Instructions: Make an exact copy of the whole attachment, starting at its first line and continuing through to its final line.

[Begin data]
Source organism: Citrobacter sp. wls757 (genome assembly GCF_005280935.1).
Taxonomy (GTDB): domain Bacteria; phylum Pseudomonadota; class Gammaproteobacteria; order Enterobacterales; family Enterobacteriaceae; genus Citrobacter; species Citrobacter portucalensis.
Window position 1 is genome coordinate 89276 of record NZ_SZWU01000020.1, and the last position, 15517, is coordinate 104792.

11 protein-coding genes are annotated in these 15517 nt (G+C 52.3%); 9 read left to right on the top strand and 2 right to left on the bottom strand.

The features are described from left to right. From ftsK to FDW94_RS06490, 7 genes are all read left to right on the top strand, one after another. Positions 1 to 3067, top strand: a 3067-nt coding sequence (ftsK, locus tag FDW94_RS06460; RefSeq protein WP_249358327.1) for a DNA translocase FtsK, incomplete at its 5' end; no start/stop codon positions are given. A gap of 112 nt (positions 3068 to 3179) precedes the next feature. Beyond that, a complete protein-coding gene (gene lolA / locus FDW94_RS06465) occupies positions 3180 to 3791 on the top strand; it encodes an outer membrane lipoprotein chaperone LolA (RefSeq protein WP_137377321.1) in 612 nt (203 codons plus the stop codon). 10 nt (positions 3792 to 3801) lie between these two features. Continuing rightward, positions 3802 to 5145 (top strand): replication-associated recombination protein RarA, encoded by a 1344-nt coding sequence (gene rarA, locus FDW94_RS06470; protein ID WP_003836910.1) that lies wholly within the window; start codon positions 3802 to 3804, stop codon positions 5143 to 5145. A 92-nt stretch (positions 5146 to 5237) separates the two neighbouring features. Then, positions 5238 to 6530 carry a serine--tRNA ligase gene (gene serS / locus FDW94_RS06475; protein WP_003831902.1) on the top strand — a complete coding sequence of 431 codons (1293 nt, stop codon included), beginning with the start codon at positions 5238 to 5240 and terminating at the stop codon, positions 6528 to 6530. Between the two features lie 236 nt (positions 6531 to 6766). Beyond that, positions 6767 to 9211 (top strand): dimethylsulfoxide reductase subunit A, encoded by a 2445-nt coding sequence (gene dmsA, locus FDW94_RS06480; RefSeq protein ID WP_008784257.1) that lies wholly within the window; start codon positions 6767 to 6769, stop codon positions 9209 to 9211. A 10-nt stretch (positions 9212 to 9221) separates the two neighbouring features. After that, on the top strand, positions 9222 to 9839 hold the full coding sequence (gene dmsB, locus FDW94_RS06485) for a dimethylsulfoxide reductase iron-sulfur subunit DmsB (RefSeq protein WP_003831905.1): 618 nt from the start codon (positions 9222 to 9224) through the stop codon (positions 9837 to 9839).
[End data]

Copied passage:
Source organism: Citrobacter sp. wls757 (genome assembly GCF_005280935.1).
Taxonomy (GTDB): domain Bacteria; phylum Pseudomonadota; class Gammaproteobacteria; order Enterobacterales; family Enterobacteriaceae; genus Citrobacter; species Citrobacter portucalensis.
Window position 1 is genome coordinate 89276 of record NZ_SZWU01000020.1, and the last position, 15517, is coordinate 104792.

11 protein-coding genes are annotated in these 15517 nt (G+C 52.3%); 9 read left to right on the top strand and 2 right to left on the bottom strand.

The features are described from left to right. From ftsK to FDW94_RS06490, 7 genes are all read left to right on the top strand, one after another. Positions 1 to 3067, top strand: a 3067-nt coding sequence (ftsK, locus tag FDW94_RS06460; RefSeq protein WP_249358327.1) for a DNA translocase FtsK, incomplete at its 5' end; no start/stop codon positions are given. A gap of 112 nt (positions 3068 to 3179) precedes the next feature. Beyond that, a complete protein-coding gene (gene lolA / locus FDW94_RS06465) occupies positions 3180 to 3791 on the top strand; it encodes an outer membrane lipoprotein chaperone LolA (RefSeq protein WP_137377321.1) in 612 nt (203 codons plus the stop codon). 10 nt (positions 3792 to 3801) lie between these two features. Continuing rightward, positions 3802 to 5145 (top strand): replication-associated recombination protein RarA, encoded by a 1344-nt coding sequence (gene rarA, locus FDW94_RS06470; protein ID WP_003836910.1) that lies wholly within the window; start codon positions 3802 to 3804, stop codon positions 5143 to 5145. A 92-nt stretch (positions 5146 to 5237) separates the two neighbouring features. Then, positions 5238 to 6530 carry a serine--tRNA ligase gene (gene serS / locus FDW94_RS06475; protein WP_003831902.1) on the top strand — a complete coding sequence of 431 codons (1293 nt, stop codon included), beginning with the start codon at positions 5238 to 5240 and terminating at the stop codon, positions 6528 to 6530. Between the two features lie 236 nt (positions 6531 to 6766). Beyond that, positions 6767 to 9211 (top strand): dimethylsulfoxide reductase subunit A, encoded by a 2445-nt coding sequence (gene dmsA, locus FDW94_RS06480; RefSeq protein ID WP_008784257.1) that lies wholly within the window; start codon positions 6767 to 6769, stop codon positions 9209 to 9211. A 10-nt stretch (positions 9212 to 9221) separates the two neighbouring features. After that, on the top strand, positions 9222 to 9839 hold the full coding sequence (gene dmsB, locus FDW94_RS06485) for a dimethylsulfoxide reductase iron-sulfur subunit DmsB (RefSeq protein WP_003831905.1): 618 nt from the start codon (positions 9222 to 9224) through the stop codon (positions 9837 to 9839).